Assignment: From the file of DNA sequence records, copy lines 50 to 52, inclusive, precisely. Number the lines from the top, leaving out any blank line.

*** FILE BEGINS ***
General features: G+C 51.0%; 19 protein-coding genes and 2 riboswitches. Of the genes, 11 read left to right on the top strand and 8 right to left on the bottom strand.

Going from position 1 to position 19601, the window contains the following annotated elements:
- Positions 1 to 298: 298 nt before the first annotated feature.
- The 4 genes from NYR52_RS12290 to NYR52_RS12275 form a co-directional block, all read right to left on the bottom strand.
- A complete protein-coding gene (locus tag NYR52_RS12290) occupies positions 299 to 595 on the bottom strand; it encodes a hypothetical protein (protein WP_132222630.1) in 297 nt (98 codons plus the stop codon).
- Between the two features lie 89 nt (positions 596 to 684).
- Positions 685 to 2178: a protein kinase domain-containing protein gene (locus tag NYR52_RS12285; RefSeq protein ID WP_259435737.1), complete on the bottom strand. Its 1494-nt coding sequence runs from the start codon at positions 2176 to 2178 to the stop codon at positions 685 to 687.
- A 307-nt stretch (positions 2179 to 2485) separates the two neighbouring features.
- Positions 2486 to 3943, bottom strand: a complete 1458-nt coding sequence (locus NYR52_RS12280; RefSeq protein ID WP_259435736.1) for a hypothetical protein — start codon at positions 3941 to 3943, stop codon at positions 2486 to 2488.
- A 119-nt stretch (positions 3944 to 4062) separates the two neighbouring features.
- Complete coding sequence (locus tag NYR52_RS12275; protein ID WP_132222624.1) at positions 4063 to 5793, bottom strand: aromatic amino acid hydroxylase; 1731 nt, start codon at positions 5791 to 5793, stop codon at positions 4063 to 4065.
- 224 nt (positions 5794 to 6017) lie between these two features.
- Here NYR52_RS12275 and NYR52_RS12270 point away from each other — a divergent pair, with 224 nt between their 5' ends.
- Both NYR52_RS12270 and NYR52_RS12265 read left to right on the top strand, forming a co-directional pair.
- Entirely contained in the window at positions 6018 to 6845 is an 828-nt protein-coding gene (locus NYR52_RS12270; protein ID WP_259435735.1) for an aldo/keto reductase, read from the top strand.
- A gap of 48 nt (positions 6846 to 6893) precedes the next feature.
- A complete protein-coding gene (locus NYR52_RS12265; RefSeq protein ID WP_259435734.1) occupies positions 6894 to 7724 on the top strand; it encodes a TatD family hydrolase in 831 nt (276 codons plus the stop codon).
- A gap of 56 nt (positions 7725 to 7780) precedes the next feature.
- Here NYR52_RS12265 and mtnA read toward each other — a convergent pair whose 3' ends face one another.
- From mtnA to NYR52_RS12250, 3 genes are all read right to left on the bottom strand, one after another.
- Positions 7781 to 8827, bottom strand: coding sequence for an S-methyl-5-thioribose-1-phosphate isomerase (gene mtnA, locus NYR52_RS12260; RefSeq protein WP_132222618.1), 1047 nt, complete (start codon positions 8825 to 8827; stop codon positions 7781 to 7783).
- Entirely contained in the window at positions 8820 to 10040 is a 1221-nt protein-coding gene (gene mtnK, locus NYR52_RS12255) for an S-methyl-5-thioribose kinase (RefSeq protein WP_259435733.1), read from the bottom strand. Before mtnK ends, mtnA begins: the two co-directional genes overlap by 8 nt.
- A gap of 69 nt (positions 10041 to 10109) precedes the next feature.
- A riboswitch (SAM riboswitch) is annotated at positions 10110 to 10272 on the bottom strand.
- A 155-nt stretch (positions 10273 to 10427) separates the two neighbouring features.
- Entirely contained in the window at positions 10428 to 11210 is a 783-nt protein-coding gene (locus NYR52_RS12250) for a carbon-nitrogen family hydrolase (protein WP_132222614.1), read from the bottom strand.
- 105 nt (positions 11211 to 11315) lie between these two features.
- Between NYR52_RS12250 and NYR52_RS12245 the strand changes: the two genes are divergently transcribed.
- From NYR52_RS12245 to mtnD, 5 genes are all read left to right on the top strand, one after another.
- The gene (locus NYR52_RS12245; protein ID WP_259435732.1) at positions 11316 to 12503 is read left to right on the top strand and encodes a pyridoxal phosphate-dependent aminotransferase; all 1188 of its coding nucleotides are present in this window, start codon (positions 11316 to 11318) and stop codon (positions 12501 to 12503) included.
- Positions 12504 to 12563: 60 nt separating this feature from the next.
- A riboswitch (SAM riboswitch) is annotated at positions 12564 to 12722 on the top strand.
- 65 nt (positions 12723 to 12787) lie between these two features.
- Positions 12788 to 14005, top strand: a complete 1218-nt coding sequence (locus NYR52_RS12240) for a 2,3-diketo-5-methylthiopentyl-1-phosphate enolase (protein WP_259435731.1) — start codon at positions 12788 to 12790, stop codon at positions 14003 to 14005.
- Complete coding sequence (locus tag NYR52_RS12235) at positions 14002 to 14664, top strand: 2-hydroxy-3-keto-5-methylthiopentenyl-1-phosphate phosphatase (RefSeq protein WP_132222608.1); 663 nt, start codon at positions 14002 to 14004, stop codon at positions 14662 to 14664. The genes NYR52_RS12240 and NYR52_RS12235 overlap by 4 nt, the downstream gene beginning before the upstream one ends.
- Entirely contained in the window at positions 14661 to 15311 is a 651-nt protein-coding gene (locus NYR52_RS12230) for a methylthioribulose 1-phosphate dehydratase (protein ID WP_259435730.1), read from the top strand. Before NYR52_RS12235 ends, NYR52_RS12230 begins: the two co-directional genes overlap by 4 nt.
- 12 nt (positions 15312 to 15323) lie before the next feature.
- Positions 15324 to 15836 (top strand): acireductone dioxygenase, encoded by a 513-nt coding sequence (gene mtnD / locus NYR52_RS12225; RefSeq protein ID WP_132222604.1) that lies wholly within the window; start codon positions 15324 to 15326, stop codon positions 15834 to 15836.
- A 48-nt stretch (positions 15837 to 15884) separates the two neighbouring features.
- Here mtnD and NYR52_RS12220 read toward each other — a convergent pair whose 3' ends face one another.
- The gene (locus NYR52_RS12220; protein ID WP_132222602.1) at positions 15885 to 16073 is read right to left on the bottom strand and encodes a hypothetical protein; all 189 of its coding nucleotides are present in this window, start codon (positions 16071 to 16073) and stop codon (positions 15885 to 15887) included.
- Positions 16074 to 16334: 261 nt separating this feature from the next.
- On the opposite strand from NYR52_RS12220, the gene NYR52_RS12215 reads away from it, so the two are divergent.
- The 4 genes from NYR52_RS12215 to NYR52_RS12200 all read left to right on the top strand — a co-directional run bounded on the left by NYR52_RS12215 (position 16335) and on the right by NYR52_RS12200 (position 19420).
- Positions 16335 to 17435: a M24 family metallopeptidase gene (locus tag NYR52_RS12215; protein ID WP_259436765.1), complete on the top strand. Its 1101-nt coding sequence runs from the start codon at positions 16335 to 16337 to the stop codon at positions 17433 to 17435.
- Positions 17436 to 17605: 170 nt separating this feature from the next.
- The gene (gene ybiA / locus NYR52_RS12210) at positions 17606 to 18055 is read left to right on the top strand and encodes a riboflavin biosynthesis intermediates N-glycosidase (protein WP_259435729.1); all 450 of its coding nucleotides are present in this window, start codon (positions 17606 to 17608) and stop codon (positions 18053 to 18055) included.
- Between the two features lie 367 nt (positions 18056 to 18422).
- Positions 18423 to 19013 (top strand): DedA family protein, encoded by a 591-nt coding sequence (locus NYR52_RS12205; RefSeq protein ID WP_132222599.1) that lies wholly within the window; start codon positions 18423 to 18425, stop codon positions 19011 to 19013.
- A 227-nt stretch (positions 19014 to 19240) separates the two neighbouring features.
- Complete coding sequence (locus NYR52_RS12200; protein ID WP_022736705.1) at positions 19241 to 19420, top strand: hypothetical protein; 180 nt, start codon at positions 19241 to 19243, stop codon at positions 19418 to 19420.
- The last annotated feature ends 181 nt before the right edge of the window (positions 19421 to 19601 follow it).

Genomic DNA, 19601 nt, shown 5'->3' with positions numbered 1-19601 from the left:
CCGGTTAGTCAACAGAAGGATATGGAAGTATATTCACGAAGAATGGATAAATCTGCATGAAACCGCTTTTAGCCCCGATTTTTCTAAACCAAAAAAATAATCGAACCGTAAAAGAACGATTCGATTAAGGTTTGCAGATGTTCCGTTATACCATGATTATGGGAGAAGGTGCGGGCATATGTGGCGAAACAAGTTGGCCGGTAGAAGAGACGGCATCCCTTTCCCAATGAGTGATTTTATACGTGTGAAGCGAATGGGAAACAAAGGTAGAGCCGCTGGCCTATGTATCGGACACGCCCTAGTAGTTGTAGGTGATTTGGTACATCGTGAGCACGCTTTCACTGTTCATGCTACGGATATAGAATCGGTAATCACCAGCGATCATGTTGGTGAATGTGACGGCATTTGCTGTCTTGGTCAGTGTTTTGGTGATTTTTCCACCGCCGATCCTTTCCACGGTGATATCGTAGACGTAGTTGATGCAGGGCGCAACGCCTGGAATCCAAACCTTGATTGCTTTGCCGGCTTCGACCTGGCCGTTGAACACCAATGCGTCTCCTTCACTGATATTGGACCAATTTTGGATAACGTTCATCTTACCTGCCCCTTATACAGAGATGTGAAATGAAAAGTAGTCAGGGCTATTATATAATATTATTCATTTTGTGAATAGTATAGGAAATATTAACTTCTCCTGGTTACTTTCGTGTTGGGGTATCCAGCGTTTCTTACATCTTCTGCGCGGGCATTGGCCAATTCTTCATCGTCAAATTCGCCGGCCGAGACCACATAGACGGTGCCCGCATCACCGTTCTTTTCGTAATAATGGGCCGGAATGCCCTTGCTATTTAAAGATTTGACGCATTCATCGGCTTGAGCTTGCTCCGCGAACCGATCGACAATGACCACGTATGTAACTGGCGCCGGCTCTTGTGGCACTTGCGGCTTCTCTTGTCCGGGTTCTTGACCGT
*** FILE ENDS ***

- A 227-nt stretch (positions 19014 to 19240) separates the two neighbouring features.
- Complete coding sequence (locus NYR52_RS12200; protein ID WP_022736705.1) at positions 19241 to 19420, top strand: hypothetical protein; 180 nt, start codon at positions 19241 to 19243, stop codon at positions 19418 to 19420.
- The last annotated feature ends 181 nt before the right edge of the window (positions 19421 to 19601 follow it).